There will be no new development in Pittsboro until the town can provide adequate sewer service to new homes and businesses: That was the sentiment last week among the Pittsboro Board of Commissioners, which heard evidence from the town planner and manager supporting the extension of the town's development moratorium through 2011. The moratorium, the town's second in 10 years, was enacted in October 2007 and expires this month. The commissioners will vote on whether to extend the moratorium on Oct. 12.
The moratorium has affected Pittsboro's population increase—6.6 percent since 2000, compared to Chatham County's, which has skyrocketed 28 percent. Yet the town's sewer and water capacity still lags behind its modest growth.
Pittsboro's archaic wastewater treatment plant, built in 1961, has a state permit that allows it to treat as much as 750,000 gallons a day, but realistically it can handle no more than 60 percent of that. According to Pittsboro's Mayor Randolph Voller, the plant's load is about 400,000 gallons a day.
Pittsboro Town Manager William Terry said that 30 years ago, a permit allowing 750,000 gallons per day was not an unreasonable number, but "today's regulations and standards significantly changed that original engineering number."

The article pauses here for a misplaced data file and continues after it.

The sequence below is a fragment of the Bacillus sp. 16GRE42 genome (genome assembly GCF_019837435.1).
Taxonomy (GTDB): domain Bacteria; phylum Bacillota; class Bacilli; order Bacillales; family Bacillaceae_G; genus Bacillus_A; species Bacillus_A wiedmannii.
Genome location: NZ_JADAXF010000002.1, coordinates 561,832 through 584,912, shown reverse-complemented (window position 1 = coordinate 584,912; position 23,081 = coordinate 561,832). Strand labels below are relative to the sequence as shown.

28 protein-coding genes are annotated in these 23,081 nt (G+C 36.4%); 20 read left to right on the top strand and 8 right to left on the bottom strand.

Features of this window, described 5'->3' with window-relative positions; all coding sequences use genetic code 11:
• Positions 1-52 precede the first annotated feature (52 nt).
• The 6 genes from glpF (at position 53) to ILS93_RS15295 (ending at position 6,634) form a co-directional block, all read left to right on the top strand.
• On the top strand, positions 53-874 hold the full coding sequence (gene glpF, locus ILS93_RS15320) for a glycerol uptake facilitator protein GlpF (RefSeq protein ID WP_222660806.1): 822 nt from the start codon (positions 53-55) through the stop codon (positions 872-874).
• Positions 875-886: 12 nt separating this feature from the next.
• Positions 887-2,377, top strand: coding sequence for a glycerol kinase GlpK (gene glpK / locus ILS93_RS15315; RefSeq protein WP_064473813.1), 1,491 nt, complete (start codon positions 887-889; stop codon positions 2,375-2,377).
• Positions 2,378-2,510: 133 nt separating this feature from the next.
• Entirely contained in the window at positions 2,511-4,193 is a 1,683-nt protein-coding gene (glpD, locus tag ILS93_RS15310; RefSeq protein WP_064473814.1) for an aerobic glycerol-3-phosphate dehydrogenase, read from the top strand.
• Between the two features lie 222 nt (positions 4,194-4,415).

Terry said the plant is easily overwhelmed at the 400,000-gallon threshold. "If we have any storms or torrential rain, we have a wash-through effect."
A wash-through effect occurs when water passes through the plant and bypasses the treatment process. "It doesn't stay in the plant long enough to be treated," said Terry, "and as a result, the water goes cloudy and might have more bacteria in it, and we violate our water safety."
According to Pittsboro Town Planner David Monroe, the town adopted its first moratorium in 1999 because of problems with water and wastewater treatment capacity. In 2001, the town adopted an ordinance that allowed developers to pay a fee and reserve sewer capacity. But according to Monroe, the funds allowed the town to repair the water plant but provided only a temporary fix. In 2004, different development restrictions were implemented, this time without allowing developers to buy capacity.
With $2.6 million in federal American Recovery and Reinvestment Act funds, the wastewater treatment plant is scheduled for renovations; the town plans to build a new 3.2-million-gallon water and sewer plant in 2012.
In the meantime, Pittsboro officials want to tide over the town by building a 500,000-gallon reserve tank—also known as an equalization basin—to prevent the wash-through effect. The tank can hold wastewater during peak flow and enable the plant to slowly treat it after a storm.
State officials must approve and permit the tank. Construction could take anywhere from nine months to a year.
The moratorium reminds town residents of the limits of Pittsboro's wastewater treatment plant, and ultimately, how water and sewer resources are curbing growth and development.
"If we had continued building," said Terry, "any rain would have been a problem, and it could have been a dangerous situation."